A Goreyesque-ly Good Day

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The weather is savage.

Wind churns the bay into frothing whitecaps.

The waves batter against the bulkhead with force that resonates through the cottage’s foundation. Two feet of concrete seems like a flimsy barrier upon which to depend when salty droplets pepper the windows.

Leaves and pine needles fall before the gusty assault, turning into missiles that sting the flesh, scoring it with reddened welts.

You feel small and mortal and anxious before such force.

It’s the perfect start to Halloween weekend.

To make it even better, the online literary journal Goreyesque has published my poem ‘Ogre’ in their Halloween edition.

http://www.goreyesque.com/cat-jenkins

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Always a fan of the subtle, sublime, and unsettlingly brilliant author and artist Edward Gorey, I am honored.

Once again…

…Happy Halloween…

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Just bitchin', writing

Dear Outlook.com

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Dear Outlook.com,

 

Hello there, my old friend.

We’ve been together for quite some time now, haven’t we? Long enough for me to overcome my trust issues and learn to lean on you. Long enough for me to rely on you, making you the guardian of some of my most precious information.

You know…things like email correspondence with agents and publishers…contracts for the work that’s been or is going to be published…critiques and encouragement that mean the world to my shriveled, degenerate writer’s soul.

You know…all the stuff I crammed into a custom folder with the unoriginal title of ‘Writing.’

You know…all the stuff that disappeared today.

I can’t tell you, dear Outlook, how thrilled I was to find a completely different program in your place when I logged in after lunch. That’ll teach me to take a midday break, I guess.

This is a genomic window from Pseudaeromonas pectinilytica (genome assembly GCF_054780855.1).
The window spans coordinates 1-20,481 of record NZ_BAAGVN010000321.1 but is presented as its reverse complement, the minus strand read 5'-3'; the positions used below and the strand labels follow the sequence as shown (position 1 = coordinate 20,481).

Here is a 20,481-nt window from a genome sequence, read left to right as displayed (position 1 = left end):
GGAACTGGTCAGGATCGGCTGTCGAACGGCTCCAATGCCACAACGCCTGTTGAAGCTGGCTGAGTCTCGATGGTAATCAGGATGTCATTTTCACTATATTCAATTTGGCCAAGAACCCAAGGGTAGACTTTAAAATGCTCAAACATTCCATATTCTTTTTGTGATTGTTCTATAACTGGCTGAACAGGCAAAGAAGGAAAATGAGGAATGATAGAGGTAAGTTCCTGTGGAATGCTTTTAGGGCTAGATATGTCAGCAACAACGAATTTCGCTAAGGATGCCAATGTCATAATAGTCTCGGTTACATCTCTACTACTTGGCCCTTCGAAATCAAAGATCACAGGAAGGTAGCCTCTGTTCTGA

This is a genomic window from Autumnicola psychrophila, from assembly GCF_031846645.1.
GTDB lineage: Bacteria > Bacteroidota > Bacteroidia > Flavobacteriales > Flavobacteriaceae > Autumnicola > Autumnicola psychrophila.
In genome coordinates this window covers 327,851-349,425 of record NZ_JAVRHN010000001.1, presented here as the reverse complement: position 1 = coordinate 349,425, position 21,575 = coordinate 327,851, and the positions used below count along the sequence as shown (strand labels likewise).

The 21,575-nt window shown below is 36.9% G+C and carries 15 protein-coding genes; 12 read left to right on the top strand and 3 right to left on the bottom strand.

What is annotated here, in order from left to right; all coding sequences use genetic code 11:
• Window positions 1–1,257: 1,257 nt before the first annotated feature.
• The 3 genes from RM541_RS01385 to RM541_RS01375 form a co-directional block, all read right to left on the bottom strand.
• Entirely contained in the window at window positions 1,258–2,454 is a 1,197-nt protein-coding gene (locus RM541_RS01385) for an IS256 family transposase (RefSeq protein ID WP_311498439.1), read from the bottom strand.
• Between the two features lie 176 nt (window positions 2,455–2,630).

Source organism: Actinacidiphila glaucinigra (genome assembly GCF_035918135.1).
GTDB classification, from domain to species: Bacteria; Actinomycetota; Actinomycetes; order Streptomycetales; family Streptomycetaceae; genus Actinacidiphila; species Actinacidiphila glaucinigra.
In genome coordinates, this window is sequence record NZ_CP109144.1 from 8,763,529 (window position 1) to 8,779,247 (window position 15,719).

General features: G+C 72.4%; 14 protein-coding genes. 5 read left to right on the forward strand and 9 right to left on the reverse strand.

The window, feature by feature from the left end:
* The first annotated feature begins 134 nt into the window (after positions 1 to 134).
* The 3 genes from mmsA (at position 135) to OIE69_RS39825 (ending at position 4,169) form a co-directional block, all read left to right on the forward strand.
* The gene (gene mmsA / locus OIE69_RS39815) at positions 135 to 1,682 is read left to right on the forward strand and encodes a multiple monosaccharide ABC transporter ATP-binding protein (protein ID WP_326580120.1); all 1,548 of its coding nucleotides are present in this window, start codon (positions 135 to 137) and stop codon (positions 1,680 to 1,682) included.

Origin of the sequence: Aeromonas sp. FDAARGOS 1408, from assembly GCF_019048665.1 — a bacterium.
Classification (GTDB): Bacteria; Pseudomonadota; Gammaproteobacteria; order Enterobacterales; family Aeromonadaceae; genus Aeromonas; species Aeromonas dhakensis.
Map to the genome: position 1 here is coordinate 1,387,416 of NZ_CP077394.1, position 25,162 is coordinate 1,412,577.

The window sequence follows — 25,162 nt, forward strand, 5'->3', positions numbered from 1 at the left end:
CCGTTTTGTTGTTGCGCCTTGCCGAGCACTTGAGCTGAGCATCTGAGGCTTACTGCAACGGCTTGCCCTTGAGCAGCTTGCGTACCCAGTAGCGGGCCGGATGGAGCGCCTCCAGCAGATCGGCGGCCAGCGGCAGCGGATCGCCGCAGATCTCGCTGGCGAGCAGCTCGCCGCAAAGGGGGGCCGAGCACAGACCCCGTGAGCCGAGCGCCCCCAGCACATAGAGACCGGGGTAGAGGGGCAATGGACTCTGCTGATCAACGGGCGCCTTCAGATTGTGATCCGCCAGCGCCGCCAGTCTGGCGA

But…back to you, the star of this love letter.

Can you imagine that ‘special’ feeling I got when I realized my old friend had been transformed into a cumbersome, lumbering, inelegant troll?

I bet you can’t.

Do you know how great it was when I tried seventeen times to access the live chat Help Desk only to find you are now so buggy, you cut every attempt off as soon as the chat begins?

I bet you don’t.

Can you imagine the rage of loss that had me considering legal action for the wanton destruction of years of accumulated information?

I bet you can’t.

Do you know how much fun it is to now have to employ numerous mouse clicks and maneuvering where before one click sufficed?

I bet you don’t.

So thank you, dear friend, for a day devoted to panic and anger.

It’s special times like these that remind me how much you care. We are so in sync, you just know you don’t need to warn me.

So, thank you, dear Outlook.com. After that heavy cup of yogurt for lunch, I really needed that shot of adrenaline to get me through the rest of the day. You know…the reaction to finding years of effort…gone.

No, I bet you don’t.

And you wonder why so many writers become raging alcoholics.